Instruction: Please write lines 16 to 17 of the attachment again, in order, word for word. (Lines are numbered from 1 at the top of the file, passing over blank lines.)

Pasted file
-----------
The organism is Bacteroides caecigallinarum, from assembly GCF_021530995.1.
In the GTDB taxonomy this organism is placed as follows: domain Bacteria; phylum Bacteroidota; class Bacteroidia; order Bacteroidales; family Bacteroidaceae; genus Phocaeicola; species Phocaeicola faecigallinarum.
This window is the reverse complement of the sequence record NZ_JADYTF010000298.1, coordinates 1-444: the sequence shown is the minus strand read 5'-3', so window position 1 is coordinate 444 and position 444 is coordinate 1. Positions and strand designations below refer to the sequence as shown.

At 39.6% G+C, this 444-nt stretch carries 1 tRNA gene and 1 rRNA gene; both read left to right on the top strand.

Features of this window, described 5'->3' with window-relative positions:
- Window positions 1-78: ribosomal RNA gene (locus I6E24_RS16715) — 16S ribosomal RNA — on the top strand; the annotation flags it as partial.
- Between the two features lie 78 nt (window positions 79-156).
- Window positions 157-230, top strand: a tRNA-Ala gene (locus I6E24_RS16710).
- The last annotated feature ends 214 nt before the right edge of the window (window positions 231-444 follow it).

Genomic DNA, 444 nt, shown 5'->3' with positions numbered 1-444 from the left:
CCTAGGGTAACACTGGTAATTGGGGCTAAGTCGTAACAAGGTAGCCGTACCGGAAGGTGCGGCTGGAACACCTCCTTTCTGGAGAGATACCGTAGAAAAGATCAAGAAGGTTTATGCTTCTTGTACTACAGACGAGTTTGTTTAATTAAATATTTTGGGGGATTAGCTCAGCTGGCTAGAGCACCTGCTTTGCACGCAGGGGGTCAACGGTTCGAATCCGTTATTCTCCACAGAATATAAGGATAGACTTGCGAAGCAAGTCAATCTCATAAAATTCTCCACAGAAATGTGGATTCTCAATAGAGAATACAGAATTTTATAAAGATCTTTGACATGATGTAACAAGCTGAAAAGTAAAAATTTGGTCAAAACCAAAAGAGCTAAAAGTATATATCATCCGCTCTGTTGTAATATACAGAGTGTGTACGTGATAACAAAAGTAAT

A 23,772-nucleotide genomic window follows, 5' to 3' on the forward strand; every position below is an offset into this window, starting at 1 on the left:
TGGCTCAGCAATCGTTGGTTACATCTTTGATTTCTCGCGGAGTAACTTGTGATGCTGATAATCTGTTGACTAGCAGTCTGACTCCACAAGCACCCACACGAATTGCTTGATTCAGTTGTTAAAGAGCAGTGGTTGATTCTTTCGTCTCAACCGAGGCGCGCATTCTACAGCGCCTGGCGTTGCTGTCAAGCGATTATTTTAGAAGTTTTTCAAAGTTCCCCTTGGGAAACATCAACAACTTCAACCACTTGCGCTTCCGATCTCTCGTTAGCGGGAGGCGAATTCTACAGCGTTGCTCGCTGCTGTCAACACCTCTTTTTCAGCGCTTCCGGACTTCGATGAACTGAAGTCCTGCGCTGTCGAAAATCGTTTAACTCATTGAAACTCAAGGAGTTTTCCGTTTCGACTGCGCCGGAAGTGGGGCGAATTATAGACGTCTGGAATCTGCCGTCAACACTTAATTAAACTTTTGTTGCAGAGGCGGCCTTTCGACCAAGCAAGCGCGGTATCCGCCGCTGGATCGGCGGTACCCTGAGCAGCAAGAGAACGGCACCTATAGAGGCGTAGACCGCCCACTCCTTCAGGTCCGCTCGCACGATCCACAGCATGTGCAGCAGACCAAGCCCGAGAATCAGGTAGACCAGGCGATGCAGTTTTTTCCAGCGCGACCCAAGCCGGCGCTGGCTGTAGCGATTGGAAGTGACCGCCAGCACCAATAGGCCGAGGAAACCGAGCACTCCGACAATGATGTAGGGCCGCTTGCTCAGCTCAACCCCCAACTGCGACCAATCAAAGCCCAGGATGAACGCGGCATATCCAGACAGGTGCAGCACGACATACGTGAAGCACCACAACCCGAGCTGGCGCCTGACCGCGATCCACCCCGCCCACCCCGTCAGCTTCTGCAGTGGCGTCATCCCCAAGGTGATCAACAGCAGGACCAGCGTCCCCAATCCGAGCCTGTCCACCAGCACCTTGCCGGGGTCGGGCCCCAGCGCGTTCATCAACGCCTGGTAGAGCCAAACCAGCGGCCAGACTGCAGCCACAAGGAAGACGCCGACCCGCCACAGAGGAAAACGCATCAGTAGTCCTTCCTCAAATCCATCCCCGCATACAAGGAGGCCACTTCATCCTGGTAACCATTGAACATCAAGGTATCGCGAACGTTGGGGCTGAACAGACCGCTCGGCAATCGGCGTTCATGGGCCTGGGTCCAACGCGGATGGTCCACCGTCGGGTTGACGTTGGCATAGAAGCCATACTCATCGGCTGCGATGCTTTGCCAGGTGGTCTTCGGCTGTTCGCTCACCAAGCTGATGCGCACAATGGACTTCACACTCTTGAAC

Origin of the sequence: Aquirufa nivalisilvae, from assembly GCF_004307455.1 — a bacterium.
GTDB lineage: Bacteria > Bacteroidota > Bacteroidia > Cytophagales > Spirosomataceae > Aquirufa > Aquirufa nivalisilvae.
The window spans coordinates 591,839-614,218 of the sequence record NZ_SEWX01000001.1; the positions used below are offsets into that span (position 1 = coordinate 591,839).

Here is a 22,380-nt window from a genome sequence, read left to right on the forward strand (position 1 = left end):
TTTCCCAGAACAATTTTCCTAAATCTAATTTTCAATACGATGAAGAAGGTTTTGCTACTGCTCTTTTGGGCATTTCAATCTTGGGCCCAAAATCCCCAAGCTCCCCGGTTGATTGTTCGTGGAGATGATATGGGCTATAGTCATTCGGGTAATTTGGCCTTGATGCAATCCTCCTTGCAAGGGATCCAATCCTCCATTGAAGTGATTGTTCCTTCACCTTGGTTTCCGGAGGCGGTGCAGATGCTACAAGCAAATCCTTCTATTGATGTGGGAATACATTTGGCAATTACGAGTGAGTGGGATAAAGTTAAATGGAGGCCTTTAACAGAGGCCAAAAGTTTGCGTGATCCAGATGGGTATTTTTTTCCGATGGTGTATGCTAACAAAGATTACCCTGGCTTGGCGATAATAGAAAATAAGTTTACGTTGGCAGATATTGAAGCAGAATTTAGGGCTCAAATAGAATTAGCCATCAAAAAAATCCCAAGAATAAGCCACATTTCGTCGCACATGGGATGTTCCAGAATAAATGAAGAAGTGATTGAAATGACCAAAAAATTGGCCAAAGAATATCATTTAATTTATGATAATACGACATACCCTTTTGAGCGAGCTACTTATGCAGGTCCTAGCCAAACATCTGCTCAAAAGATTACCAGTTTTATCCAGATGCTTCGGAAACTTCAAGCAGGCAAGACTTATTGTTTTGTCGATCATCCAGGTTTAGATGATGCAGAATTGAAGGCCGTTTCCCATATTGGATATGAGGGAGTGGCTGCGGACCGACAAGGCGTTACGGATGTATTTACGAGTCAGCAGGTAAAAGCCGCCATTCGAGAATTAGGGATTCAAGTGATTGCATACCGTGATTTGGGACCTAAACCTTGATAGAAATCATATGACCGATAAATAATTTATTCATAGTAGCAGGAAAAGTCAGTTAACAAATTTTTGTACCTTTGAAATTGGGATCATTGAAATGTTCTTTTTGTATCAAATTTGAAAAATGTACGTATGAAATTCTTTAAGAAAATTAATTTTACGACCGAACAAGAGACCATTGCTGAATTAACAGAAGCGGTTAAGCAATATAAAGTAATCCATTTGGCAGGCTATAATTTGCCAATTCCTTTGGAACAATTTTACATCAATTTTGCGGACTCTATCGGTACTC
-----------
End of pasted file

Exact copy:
The window spans coordinates 591,839-614,218 of the sequence record NZ_SEWX01000001.1; the positions used below are offsets into that span (position 1 = coordinate 591,839).

Here is a 22,380-nt window from a genome sequence, read left to right on the forward strand (position 1 = left end):